Years ago Alex was out in LA and we had a drink and he told me he was working on this novel. It's amazing to see it all come to fruition, to see him on Late Night with Seth Meyers, to see the book reviewed all over the place, to see everybody chattering about it online. Just happy for him. It was a long road from start to finish, but he got there, and we talk about that. We also talk about his late, beloved father, and what an incredible polymath he was, and what it was like to be a mixed race kid growing up in Portland, Maine. We talk about the Iowa Writers Workshop and AIDS activism and what it was like to be in the green room getting ready to appear before a national television audience. And of course we talk opera and historical fiction and The Queen of the Night.
In today's monologue I talk about 400 episodes and what, if anything, that means. I also give an update on the health of my son.
Jarett Kobek is the guest. His new novel is called I Hate the Internet, available now from We Heard You Like Books.
This one was fun. I didn't know what to expect. Or I guess I sort of knew what to expect: Jarett and I would talk about the internet and what it feels like to hate it. But I didn't know quite what to expect from Jarett himself. Jonathan Lethem called him "the American Houellebecq," so I guess I was imagining that he would be drunk and smoking cigarettes and difficult to talk to, and so on. I imagined him as preemptively hating me, thinking of me as "the media," annoyed that he had agreed to do the podcast. Then he showed up and it was easy. More than that, it was interesting. This is a guy who really thinks about the world that we live in and the information we consume and the products we buy and how the powers that be make these things come to pass. He thinks about a lot more than that, but those are some of his main preoccupations. He's a good conversationalist, a curious person, a skeptic, and, I think it's safe to say, a man who has a very well-developed problem with authority. The interview runs longer than normal. Hope that's okay. On this one, I just let the tape run.
In today's monologue, I talk about some scary health stuff that we're going through with our son, and how that has been all-consuming lately, and how unhealthy (but unavoidable) it is to start Googling when confronted with medical troubles.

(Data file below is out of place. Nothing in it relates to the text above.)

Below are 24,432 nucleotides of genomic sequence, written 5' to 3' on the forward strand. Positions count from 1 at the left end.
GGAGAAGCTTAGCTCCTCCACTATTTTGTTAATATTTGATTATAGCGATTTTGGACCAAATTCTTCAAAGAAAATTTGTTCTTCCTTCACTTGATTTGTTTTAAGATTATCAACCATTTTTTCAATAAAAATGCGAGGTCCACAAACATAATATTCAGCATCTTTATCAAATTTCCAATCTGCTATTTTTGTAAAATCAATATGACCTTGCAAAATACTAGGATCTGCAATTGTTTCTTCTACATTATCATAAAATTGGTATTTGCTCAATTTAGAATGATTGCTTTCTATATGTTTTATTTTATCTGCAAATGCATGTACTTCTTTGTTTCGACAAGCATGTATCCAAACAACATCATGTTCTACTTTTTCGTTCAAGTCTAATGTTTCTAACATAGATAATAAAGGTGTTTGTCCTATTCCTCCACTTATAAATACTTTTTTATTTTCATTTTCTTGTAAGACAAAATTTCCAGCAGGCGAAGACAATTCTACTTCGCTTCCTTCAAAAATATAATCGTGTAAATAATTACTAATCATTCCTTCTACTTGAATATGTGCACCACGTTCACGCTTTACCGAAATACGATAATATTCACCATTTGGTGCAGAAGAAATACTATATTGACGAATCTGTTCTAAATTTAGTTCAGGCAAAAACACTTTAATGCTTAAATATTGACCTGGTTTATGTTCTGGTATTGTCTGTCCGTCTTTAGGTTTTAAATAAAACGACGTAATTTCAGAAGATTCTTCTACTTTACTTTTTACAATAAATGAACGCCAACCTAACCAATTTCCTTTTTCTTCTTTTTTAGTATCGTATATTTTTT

Elizabeth Bruenig is the guest. She is a staff writer for The New Republic. Her work focuses on politics and religion.
Really excited to have Elizabeth on the program. I've been a big fan for a while now and feel like she is already, at the ripe old age of 25, an indispensable voice in our political discourse, and on the topic of religion. She first came to my attention (and you'll hear me mention this in the monologue) when she submitted an essay to The Nervous Breakdown several years ago. She must have been twenty or twenty-one at the time. Something like that. The quality of the writing blew me away. To see her have the success that she's having now is really wonderful, and not at all surprising. In our conversation we discuss her personal history, growing up in Texas, her religious upbringing and her conversion, in college, to Catholicism. We talk about God, Augustine, the nature of belief. And of course we talk about politics. Hillary Clinton vs. Bernie Sanders. Donald Trump and Ted Cruz and the GOP shit-show. All of it.
In the monologue, I talk, as I said, about the history of my Elizabeth Bruenig fandom and then I get into Election 2016 and start rambling and don't stop rambling for roughly fifteen minutes. You're welcome, America.
This is one of the most devastating reading experiences I've had in recent memory. Ruth Wariner's childhood in LeBaron, a fundamentalist Mormon colony in Mexico, is almost beyond belief. That she was able to survive seems miraculous, and the fact that she has now transmuted the horrors of her youth into a book is, I feel, an act of real heroism. When she showed up at my door, I was a little rattled. I had just finished the book and was still processing it. Ruth and her husband pulled up in front of the house and got out of their rental car and...the word that comes to mind is "sunny." They are sunny people. I feel like Ruth has the right to be ultra-goth and cynical—after what she's been through, it seems like she should be allowed to chain-smoke everywhere she goes, including in hospitals and on airplanes—but that wasn't the sense that I got when I met her—not at all. She sat down in the garage and we talked for an hour about all of it—Mormonism, polygamy, child abuse, the prison of belief, the deep pain of loss, the love of family, time, healing, catharsis, you name it. It was a good hour. I hope you guys enjoy it as much as I did.
In today's monologue, I recall how I raced to read Ruth's memoir and wound up listening to the audiobook version at double-speed, and what it did to my head. I also pay a little homage to Glenn Frey of The Eagles, yet another Baby Boomer rock icon, gone, it seems, too soon.